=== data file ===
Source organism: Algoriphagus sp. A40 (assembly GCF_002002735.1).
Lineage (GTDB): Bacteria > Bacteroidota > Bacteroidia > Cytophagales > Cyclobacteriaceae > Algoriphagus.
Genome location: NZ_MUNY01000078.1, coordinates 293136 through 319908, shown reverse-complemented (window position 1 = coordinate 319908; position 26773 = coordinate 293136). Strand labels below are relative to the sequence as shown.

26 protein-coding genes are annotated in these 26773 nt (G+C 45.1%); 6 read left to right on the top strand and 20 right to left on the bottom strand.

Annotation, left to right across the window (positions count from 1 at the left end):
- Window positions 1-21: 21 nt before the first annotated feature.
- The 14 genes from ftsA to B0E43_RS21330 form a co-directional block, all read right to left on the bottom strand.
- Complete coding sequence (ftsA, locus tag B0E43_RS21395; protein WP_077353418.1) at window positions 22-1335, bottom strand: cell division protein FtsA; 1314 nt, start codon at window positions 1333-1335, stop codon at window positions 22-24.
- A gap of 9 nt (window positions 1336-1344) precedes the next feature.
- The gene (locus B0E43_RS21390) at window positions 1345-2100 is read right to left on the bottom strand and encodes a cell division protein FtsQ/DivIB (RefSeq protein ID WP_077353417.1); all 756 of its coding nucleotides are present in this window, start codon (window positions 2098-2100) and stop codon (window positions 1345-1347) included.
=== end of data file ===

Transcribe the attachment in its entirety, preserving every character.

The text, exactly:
Source organism: Algoriphagus sp. A40 (assembly GCF_002002735.1).
Lineage (GTDB): Bacteria > Bacteroidota > Bacteroidia > Cytophagales > Cyclobacteriaceae > Algoriphagus.
Genome location: NZ_MUNY01000078.1, coordinates 293136 through 319908, shown reverse-complemented (window position 1 = coordinate 319908; position 26773 = coordinate 293136). Strand labels below are relative to the sequence as shown.

26 protein-coding genes are annotated in these 26773 nt (G+C 45.1%); 6 read left to right on the top strand and 20 right to left on the bottom strand.

Annotation, left to right across the window (positions count from 1 at the left end):
- Window positions 1-21: 21 nt before the first annotated feature.
- The 14 genes from ftsA to B0E43_RS21330 form a co-directional block, all read right to left on the bottom strand.
- Complete coding sequence (ftsA, locus tag B0E43_RS21395; protein WP_077353418.1) at window positions 22-1335, bottom strand: cell division protein FtsA; 1314 nt, start codon at window positions 1333-1335, stop codon at window positions 22-24.
- A gap of 9 nt (window positions 1336-1344) precedes the next feature.
- The gene (locus B0E43_RS21390) at window positions 1345-2100 is read right to left on the bottom strand and encodes a cell division protein FtsQ/DivIB (RefSeq protein ID WP_077353417.1); all 756 of its coding nucleotides are present in this window, start codon (window positions 2098-2100) and stop codon (window positions 1345-1347) included.